George Hunt (British Army officer)

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Captain George Hunt

Captain George Hunt (born 1830) is credited as the founder of Huntsville, Ontario, Canada in the region of Muskoka. He was born in 1830 on the Isle of Corfu off the coast of Greece to British Army Officer Robert Hunt and his wife Margaret. In 1840, the Hunt family moved to Canada, settling in Montreal, Quebec.

In 1855 he was commissioned an Ensign, without purchase, in the 6th Foot.

In 1853, George married Sarah Selkirk, daughter of William and Allison Selkirk of Montreal. In 1856, George Hunt's cousin Elizabeth married George Selkirk.[1] In 1869, both families traveled together to the unorganized township which was later to be known as Huntsville, Ontario. Captain Hunt built a log cabin on what is now the north corner of Main and John Street, just east of the town swing bridge.

Captain Hunt supervised the incoming roadway and directed its course to create what is now the Main Street of Huntsville. He also supervised the extension of the northern highway beyond the town. His voice was instrumental in reversing a provincial government decision to route the northern railroad through either Parry Sound or Hoodstown, and sending it through Huntsville instead, thus securing the industrial expansion which followed and quickly grew the town's population and importance.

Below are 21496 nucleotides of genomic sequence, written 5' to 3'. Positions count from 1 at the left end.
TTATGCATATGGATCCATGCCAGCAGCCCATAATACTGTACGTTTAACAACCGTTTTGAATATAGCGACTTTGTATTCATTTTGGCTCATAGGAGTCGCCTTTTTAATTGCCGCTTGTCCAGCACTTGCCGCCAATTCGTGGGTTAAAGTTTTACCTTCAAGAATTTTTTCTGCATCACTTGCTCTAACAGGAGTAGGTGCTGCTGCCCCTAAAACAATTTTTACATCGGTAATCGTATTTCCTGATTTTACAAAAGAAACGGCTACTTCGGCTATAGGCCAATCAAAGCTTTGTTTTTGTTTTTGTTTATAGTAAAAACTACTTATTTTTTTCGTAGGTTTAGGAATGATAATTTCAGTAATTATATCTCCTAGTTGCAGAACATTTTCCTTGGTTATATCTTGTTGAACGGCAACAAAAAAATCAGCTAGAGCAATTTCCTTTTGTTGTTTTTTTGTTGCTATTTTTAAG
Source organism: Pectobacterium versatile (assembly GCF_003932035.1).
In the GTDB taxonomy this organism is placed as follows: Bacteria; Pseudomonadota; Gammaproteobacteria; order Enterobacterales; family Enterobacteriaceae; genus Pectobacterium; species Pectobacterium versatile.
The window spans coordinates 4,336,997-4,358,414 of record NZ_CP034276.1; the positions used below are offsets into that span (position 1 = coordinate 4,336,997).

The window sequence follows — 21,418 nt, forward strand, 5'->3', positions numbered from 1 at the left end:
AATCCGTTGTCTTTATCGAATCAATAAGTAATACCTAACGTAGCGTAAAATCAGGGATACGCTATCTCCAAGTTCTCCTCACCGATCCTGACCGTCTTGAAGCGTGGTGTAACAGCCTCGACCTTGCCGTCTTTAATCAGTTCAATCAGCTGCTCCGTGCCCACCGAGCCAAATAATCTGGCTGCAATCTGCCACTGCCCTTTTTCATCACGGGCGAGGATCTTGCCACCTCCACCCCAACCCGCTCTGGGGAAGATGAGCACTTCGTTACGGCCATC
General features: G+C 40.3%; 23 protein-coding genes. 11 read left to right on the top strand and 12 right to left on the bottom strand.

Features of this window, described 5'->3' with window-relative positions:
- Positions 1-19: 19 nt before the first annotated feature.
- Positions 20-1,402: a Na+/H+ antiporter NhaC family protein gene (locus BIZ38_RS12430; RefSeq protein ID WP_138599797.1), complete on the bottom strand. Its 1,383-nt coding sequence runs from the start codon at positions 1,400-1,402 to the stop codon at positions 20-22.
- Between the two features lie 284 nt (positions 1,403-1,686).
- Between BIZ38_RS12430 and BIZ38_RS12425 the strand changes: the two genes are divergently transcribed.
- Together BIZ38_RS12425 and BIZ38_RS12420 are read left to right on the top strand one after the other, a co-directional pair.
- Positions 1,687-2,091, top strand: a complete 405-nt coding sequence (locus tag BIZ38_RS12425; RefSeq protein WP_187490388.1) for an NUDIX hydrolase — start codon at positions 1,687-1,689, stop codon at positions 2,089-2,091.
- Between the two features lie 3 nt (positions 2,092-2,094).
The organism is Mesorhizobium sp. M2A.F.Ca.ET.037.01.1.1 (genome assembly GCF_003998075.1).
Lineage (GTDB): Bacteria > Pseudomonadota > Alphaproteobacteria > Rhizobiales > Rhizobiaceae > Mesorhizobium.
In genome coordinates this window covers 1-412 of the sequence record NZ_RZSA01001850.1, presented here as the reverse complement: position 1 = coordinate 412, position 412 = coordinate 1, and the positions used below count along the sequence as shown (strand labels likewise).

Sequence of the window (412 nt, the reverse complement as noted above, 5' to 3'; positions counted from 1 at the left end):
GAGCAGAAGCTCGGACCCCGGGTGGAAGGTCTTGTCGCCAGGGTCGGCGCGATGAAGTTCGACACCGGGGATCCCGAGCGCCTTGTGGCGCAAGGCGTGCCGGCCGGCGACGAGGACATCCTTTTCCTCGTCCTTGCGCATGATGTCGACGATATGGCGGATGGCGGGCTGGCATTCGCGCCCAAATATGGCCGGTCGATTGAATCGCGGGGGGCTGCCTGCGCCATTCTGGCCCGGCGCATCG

Captain Hunt was a devout Presbyterian, and was known as a stern teetotaler. Captain Hunt took a prominent role in the first Presbyterian church built in 1873. He also opened the first school, retail store, postal outlet, and legal office.

Captain Hunt died in his fifty-second year from complications of pneumonia resulting from Typhoid fever on February 26, 1882. He is buried in the old Madill Church Cemetery just south of Huntsville.

Footnotes[edit]

  1. ^ George and Elizabeth's grandson George Selkirk played for the New York Yankees, and later became the General Manager of the Washington Senators.